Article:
The matches between India and England have always been very closely contested. But some of their recent games have been high-scoring affairs, with the balance tilting in India’s favour ever so slightly.
At the Birmingham CWG, England staged a stunning comeback to hold India to a 4-4 draw after being down 1-4. Before that, the two games in the FIH Pro League ended in a 4-3 win for India and a 3-3 draw while at the Tokyo Olympics, India beat their old rivals 3-1 in the quarterfinals.
Each of those matches followed a trend and provided a glimpse into what should be expected during Sunday’s crucial encounter, a virtual must-win for both teams in the race to top Pool D and qualify directly for the quarterfinals.
More than half of goals from corners
Penalty corners are the go-to source of goals for most teams in modern hockey but in the last four matches between India and England, the set piece has contributed to more than half of the goals scored. In fact, during an FIH Pro League match in Bhubaneswar last April, which India won 4-3, all seven goals were scored from corners.
Both teams have a plethora of drag-flicking options. For India, Harmanpreet Singh is the key man for such situations and is backed up by Amit Rohidas, Varun Kumar while on Friday, Jarmanpreet Singh stepped up to take a shot as well. England have Sam Ward, Liam Sanford, Nick Bandurak and David Condon as the main threats from PCs.
Against Spain, coach Graham Reid mixed things up and had Jarmanpreet Singh have the first go from a corner, in a deviation from the past. But captain Harmanpreet Singh was unable to convert the four other chances the team got from corners as well as missed a penalty stroke.
On an otherwise near-perfect evening, the penalty corner conversion rate was one of the few aspects where India were below-par.
Short goal bursts
In each of the last four matches, there have been spells where teams have gone on a scoring rampage. Most recently, at the Commonwealth Games, Mandeep Singh’s brace and a goal each by Lalit Upadhyay and Harmanpreet Singh gave India a comfortable 4-1 lead and they looked on course to an easy win. But England turned the match on its head by scoring three goals in the space of six minutes in the final quarter, including two from Bandurak to deny India a win.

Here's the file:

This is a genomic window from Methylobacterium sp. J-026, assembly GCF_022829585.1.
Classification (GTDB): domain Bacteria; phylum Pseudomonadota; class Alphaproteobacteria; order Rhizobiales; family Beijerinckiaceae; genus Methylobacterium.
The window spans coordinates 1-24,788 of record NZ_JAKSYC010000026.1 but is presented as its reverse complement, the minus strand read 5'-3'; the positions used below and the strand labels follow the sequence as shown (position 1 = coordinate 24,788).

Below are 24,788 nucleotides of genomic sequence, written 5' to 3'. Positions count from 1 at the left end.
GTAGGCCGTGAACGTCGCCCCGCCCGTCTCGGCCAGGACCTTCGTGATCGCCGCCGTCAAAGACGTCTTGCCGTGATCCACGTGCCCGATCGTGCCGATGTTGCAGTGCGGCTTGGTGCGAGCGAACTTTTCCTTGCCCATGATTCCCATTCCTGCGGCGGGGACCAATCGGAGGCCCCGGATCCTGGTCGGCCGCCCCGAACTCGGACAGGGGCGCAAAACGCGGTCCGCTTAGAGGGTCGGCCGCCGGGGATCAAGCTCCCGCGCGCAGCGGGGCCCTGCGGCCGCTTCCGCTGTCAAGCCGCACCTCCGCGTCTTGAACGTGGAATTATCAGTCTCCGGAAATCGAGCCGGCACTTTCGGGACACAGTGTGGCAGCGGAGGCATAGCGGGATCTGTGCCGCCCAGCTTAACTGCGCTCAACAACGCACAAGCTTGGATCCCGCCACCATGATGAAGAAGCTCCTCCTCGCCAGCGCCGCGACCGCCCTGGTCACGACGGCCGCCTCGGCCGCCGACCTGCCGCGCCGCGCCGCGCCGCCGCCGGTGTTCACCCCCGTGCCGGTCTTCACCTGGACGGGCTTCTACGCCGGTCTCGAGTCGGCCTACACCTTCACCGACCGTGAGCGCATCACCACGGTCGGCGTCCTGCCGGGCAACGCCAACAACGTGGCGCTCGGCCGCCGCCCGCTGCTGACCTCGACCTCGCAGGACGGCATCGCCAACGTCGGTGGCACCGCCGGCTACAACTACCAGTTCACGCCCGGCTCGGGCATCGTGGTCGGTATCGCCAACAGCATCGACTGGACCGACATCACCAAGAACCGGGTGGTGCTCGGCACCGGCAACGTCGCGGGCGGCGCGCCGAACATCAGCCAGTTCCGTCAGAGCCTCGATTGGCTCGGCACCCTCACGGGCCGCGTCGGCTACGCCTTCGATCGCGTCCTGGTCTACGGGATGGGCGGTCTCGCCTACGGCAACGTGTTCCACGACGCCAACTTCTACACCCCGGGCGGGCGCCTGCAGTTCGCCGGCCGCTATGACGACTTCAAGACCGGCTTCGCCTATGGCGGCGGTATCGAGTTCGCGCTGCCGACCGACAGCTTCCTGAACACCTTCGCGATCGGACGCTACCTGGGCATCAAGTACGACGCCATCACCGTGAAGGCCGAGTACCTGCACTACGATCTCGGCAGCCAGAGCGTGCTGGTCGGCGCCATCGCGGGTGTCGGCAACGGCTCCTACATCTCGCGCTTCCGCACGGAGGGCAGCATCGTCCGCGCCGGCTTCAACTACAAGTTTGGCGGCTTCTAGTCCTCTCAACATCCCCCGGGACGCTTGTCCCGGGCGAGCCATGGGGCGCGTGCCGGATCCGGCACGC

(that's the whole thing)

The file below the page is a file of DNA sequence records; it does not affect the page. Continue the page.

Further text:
Before that, during the Pro League, there was another six-minute burst where England scored twice and India found the back of the net once. But Harmanpreet’s hat trick, which included two goals inside one minute, ensured a close win for India but not before they were stretched to the limit by a defiant England.
The goal bursts hint at a level of complacency creeping in among both units immediately after scoring and after taking a seemingly-comfortable lead. Teams are often most vulnerable after scoring a goal and that is evident from the trends in the India-England match, where both sides have traded blows.
Complacency and England’s comebacks
India have gradually over the years shed their reputation of conceding late goals but England have time and again shown them that old habits die hard. They have staged late comebacks in two out of the last four games and very nearly pulled off a Houdini act in the other two matches.
The 4-4 draw at the Birmingham CWG will rankle India in particular, given they enjoyed a three-goal cushion in that game before allowing England to snatch a draw from the jaws of defeat.
That should be India’s biggest lesson from their recent encounters with England – no matter how big a lead they enjoy, England are never really out of the game. More so the current side, with their ‘Bazball’ style of hockey.
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